1.1 Traditional Malay theatre in Malaysia
Malaysia has located the earlier culture in Southeast Asia which under Hinduism cultural process. The art of theatre in the east coast of Malay Peninsula was imported through the immigrant between Thailand and Malaya. Beside, large population of Chinese and Indian immigrated to this land for industry benefits when Malaysia was ruled by European countries. The impact of European colonised and adaption between different ethnic groups can be seen through the music, dance, food, and other art works. (Eddin, 2009, pg. 104) Malay theatre in Malaya such as Makyong, Wayang Kulit, and Menora dance was a dying intangible culture heritage which is untouchable. It might contain intense belief system, knowledge, skills, expressions and identity representation (UNESCO). Through cultural derived and cultural interface, Animism, Shamanism, Hinduism Buddhism and Islam beliefs has merged into the traditional Malay theatre. They believe: 1. Invisible being such as gods, minor deities, demon and ogres, genii, spirits and so on can posses into their body. 2. The invisible being has an important role in the theatre performance. 3. Good and Bad spirits (invisible being) are ever-present in the environment which always have a connection with the human being, the spirit might be the disease causers for human being. 4. The soul of human might be attacked or stolen by spirits with consequent possession, weakness, disease or other negative results. 5. The transactions with the spirits only can be made by certain individual who has the mystical knowledge. 6. A faith in the function of theatrical performances as remedies (Sarwar Yousof, 1992, pg. 169) 1.2 Research places
This research is done in Machang in Kelantan.
1.3 Introduction of Menora
Menora also can be called Nora Chatri/Manohra/manora. Menora is a dance theater that had been performed actively on the both side of the Malaysian-Thai border. It is mainly found in the north Malay Peninsula (Kedah, Pulau Pinang, and Kelantan) and the south part of Thailand (Phattalung, Nakhon Sri Thammarat, Songkhla, Trang and Patani) (Sooi Beng, 1997). Menora, the word, have many different definitions. One of the definition was derived from the name of Manohara (half woman, half bird) in the Sudhana-Manohara tale (a heroine Jatakas tale) (Ginsberg,1957). Menora is an adaption genre which absorbs the element of Makyong and Wayang kulit with the combination of Hindu-Buddhism belief, dance, music, storytelling and shamanism element. Menora can be performed for ritual purpose or purely for entertainment and both are distinct. In the ritual performance, Menora stand as a purpose for fulfilling a vow to whom that are celebrated for the attainment of maturity either as a Menora dancer or someone whom is not connected with the Menora. Menora ritual performances can also be arranged for giving thanks to the spirits especially during the Buddhist celebration of Wesak. Non-ritual performances are mainly performed for wedding, public fair (pesta), anniversary celebration of temple and national celebrations (Bee Saik, 2004, pg. 42).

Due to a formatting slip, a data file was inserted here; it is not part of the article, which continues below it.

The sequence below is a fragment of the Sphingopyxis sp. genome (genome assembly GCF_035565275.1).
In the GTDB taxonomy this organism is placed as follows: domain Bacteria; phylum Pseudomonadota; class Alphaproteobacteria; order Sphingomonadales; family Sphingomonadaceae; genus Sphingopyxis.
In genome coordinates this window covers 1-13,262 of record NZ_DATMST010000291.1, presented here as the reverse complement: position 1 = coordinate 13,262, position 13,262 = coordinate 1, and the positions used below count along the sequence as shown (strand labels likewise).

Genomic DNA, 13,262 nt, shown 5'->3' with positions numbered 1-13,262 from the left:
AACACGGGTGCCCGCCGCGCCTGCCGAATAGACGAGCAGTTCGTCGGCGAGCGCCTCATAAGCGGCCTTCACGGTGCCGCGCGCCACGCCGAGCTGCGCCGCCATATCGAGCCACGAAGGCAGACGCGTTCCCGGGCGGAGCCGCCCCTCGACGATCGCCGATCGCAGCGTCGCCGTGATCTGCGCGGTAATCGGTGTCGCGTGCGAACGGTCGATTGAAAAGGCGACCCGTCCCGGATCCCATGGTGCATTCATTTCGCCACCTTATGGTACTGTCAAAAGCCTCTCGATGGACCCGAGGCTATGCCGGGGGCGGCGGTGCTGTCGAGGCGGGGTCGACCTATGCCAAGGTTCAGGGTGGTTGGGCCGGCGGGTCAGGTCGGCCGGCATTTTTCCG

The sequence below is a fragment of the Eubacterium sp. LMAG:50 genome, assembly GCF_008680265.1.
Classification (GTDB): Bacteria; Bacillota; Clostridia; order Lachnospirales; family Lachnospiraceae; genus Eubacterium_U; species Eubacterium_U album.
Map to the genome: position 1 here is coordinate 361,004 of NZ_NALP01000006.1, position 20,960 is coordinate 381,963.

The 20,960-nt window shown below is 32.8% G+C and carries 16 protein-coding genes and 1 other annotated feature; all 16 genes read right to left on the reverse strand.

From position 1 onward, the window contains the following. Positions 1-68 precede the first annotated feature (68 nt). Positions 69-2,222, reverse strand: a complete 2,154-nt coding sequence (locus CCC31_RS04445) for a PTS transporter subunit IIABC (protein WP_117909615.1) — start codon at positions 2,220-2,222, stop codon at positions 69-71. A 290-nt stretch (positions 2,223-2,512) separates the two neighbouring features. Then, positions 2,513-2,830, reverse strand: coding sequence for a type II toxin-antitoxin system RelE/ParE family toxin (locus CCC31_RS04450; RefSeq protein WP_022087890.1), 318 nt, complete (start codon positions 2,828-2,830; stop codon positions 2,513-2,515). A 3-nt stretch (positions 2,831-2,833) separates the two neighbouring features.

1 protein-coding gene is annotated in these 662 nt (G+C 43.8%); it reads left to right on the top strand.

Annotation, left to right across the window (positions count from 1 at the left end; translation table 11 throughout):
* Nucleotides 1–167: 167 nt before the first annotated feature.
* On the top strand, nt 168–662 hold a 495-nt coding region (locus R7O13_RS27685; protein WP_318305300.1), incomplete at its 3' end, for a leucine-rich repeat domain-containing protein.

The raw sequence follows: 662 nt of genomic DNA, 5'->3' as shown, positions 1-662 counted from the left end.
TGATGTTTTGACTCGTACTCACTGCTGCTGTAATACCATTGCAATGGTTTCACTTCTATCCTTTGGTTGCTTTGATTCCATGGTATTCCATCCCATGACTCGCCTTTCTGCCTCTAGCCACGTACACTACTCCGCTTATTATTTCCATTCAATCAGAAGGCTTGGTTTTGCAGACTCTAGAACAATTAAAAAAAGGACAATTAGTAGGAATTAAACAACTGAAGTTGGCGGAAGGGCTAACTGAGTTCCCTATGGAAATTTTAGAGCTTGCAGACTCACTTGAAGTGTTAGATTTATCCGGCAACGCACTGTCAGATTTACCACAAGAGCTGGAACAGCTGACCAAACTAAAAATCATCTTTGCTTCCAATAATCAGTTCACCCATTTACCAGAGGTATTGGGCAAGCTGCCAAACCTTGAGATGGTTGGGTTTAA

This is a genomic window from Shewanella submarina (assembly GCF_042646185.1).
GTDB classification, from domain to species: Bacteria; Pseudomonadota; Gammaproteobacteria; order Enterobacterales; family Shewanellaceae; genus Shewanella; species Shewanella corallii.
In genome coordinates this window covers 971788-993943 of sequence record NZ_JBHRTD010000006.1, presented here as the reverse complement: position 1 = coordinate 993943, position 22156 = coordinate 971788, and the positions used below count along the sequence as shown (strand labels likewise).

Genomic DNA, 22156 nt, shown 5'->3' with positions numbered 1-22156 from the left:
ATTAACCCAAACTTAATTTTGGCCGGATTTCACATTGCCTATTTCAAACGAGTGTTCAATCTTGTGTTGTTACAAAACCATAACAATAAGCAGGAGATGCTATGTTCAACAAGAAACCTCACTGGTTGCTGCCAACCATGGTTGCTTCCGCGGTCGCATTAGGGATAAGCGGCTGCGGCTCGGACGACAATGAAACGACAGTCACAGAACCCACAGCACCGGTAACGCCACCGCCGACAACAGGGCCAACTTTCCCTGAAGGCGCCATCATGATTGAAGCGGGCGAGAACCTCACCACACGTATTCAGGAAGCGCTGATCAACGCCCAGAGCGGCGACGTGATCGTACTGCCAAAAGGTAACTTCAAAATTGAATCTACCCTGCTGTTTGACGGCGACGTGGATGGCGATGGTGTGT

1.4 The origin of Menora
The origin of Menora still remains in a mysterious. In Siamese community, Menora’s origin normally was said from the region of Nakhon Si Thammarat or Ligor. However, the people of Kelantan, Kedah, or south Thailand admitted that they do not know when and how the Menora appeared.
According to Ghurlam Sarwar Yousof “Pangung Semar” (1992), Menora was started from a Siamese’s myth. A King, Thau A Thit has a beautiful daughter named Mesi Mala. Mesi Mala became ill and refused to eat and drink when she was small. However, Mesi Mala was inspired by coconut-shell drum-beating and formed a group with other children to play the drum-beating coconut-shell. Thau A Thit was worried about Mesi Mala’s behavior and looked for shaman for cure. The shamanist advised the king to expelled Mesi Mala and her...
Please join StudyMode to read the full document